The Evolution of Civilizations expresses two dimensions of its author, Carroll Quigley, that most extraordinary historian, philosopher, and teacher. In the first place, its scope is wide-ranging, covering the whole of man’s activities throughout time. Second, it is analytic, not merely descriptive.
It attempts a categorization of man’s activities in sequential fashion so as to provide a causal explanation of the stages of civilization. Quigley coupled enormous capacity for work with a peculiarly “scientific” approach. He believed that it should be possible to examine the data and draw conclusions.
Quigley chose a life dedicated to rationality. He addressed the problem of explaining change in the world around us, first examined by Heraclitus in ancient Greece. Beneath that constant change, so apparent and itself so real, what is permanent and unchanging?
Quigley wanted an explanation that in its very categorization would give meaning to a history which was a record of constant change. Therefore the analysis had to include but not be limited to categories of subject areas of human activity —military, political, economic, social, religious, intellectual.
It had to describe change in categories expressed sequentially in time— mixture, gestation, expansion, conflict, universal empire, decay, invasion. It was a most ambitious effort to make history rationally understandable.
In Evolution of Civilizations, Quigley describes the basic ideology of Western civilization as expressed in the statement, “The truth unfolds in time through a communal process.” People must constantly search for the “Truth” by building upon what others have learned. But no knowledge can be assumed to be complete and final. It could be contradicted by new information received tomorrow.
Repetition of conflict
Quigley always retained his belief in the scientific method. Therefore, he saw Hegel and Marx as foolhardy and pretentious, in error, and outside the Western tradition in their analysis of history as an ideologic dialectic culminating in the present or immediate future in a homeostatic condition.
Quigley comments upon the constant repetition of conflict and expansion stages in Western history. That reform process owes its possibility to the uniquely Western belief that truth is continually unfolding. Therefore Western civilization is capable of reexamining its direction and its institutions, and changing both as appears necessary. So in Western history, there was a succession of technological breakthroughs in agricultural practice and in commerce.
Outmoded institutions like feudalism and —in the commercial area— municipal mercantilism in the period 1270- 1440, and state mercantilism in the period 1690-1810 were discarded. Similarly, we may also survive the economic crisis described by Quigley as monopoly capitalism in the present post-1900 period.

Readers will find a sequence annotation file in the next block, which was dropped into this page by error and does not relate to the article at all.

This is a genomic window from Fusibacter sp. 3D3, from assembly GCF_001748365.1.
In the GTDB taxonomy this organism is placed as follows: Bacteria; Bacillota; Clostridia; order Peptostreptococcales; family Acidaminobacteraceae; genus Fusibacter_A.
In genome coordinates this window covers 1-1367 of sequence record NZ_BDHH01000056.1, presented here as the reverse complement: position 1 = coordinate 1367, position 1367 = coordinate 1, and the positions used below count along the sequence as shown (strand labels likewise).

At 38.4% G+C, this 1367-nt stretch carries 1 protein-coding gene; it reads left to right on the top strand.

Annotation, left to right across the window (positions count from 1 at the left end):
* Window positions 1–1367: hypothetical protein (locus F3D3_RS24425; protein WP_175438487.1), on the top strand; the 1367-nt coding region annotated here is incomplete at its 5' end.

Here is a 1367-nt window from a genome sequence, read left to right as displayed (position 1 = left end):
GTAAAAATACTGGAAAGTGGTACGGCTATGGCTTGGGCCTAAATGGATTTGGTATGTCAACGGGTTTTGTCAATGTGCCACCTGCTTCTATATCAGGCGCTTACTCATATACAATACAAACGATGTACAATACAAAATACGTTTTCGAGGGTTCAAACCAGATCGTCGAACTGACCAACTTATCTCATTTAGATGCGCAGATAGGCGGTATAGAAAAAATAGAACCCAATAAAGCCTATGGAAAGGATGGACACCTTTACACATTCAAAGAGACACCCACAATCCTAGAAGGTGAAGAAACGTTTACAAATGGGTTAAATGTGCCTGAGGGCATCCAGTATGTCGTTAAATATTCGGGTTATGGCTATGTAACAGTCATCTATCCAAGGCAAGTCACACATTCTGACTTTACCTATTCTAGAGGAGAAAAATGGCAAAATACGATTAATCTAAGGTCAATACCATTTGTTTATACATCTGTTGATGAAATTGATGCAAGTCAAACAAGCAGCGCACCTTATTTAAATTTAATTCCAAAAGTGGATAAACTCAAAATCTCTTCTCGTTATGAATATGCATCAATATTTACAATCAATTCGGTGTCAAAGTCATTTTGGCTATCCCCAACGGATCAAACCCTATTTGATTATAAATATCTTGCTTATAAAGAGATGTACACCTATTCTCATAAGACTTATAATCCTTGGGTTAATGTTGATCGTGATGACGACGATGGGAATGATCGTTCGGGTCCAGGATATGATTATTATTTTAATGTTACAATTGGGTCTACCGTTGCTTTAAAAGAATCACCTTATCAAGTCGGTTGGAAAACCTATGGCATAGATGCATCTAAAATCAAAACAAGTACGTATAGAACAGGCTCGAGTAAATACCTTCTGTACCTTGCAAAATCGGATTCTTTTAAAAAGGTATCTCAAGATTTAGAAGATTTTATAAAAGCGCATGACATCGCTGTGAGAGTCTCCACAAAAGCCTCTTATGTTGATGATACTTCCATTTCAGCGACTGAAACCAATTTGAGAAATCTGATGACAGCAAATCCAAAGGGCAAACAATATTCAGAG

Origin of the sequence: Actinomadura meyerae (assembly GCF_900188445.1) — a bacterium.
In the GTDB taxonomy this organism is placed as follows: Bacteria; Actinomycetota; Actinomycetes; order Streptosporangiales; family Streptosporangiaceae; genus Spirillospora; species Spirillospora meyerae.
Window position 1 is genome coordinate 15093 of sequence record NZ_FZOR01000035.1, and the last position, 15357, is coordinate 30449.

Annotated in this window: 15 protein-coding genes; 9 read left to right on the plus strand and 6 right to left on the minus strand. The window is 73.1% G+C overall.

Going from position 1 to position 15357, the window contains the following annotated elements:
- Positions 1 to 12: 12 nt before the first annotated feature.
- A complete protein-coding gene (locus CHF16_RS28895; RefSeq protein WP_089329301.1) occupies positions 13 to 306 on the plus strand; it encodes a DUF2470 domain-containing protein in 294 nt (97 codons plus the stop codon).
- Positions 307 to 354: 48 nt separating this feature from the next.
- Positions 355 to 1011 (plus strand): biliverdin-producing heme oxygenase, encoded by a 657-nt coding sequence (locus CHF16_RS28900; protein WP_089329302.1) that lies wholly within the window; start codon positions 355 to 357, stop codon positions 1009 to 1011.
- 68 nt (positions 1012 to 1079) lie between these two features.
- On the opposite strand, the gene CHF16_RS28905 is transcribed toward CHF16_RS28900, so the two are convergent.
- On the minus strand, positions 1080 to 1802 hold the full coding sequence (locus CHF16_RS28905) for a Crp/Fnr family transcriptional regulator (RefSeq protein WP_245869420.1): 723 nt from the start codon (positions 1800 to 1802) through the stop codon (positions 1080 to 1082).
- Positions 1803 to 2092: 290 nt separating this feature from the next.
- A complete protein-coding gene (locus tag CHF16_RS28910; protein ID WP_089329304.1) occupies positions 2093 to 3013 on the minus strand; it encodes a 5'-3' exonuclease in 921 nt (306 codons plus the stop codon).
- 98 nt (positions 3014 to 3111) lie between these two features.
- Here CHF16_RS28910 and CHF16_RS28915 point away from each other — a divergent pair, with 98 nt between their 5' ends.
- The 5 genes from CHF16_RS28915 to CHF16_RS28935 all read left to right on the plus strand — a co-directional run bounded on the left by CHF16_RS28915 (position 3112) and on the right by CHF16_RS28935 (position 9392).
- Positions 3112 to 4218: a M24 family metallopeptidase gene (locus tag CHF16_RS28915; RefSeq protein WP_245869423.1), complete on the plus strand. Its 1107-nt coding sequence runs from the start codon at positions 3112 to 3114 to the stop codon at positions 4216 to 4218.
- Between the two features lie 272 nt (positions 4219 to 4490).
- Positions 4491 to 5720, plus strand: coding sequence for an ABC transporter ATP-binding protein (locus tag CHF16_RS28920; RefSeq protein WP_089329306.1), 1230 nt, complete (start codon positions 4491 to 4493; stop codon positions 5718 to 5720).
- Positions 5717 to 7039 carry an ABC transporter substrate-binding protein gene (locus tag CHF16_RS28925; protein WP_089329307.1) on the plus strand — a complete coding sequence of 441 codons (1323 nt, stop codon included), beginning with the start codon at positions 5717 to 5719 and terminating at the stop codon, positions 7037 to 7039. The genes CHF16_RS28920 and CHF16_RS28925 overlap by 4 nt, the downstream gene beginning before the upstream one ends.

Yet Quigley perceives the possible termination of open-ended Western civilization. With access to an explosive technology that can tear the planet apart, coupled with the failure of Western civilization to establish any viable system of world government, local political authority will tend to become violent and absolutist.
As we move into irrational activism, states will seize upon ideologies that justify absolutism. The 2,000-year separation in Western history of state and society would then end. Western people would rejoin those of the rest of the world in merging the two into a single entity, authoritarian and static.
The age that we are about to enter would be an ideologic one consistent with the views of Hegel and Marx (a homeostatic condition. That triumph would end the Western experiment and return us to the experience of the rest of the world) namely, that history is a sequence of stages in the rise and fall of absolutist ideologies.
“The Evolution of Civilizations is not a history. Rather it is an attempt to establish analytical tools that will assist the understanding of history. Most historians will regard such an effort as unnecessary or even impossible. Those who claim that no analytical tools are needed in order to write history are naive. To them the facts of history are relatively few and are simply arranged. The historian’s task is merely to find these facts; their arrangement will be obvious.
But it should require only a moment’s thought to recognize that the facts of the past are infinite, and the possible arrangements of any selection from these facts are equally numerous. Since all the facts cannot be mobilized in any written history because of their great number, there must be some principle on which selection from these facts is based. Such a principle is a tool of historical analysis. Any sophisticated historian should be aware of the principles he uses and should be explicit to his readers about these.
If historians are not explicit, at least to themselves, about their principles of selection among the facts of the past and among the many possible arrangements of these facts, all histories will be simply accidental compilations that cannot be justified in any rational way. Historians will continue to write about some of the events of history while neglecting others equally significant or even more significant. And they will form patterns for these facts along lines determined by traditional (and basically accidental) lines or in reflection of old controversies about the patterns of these facts.”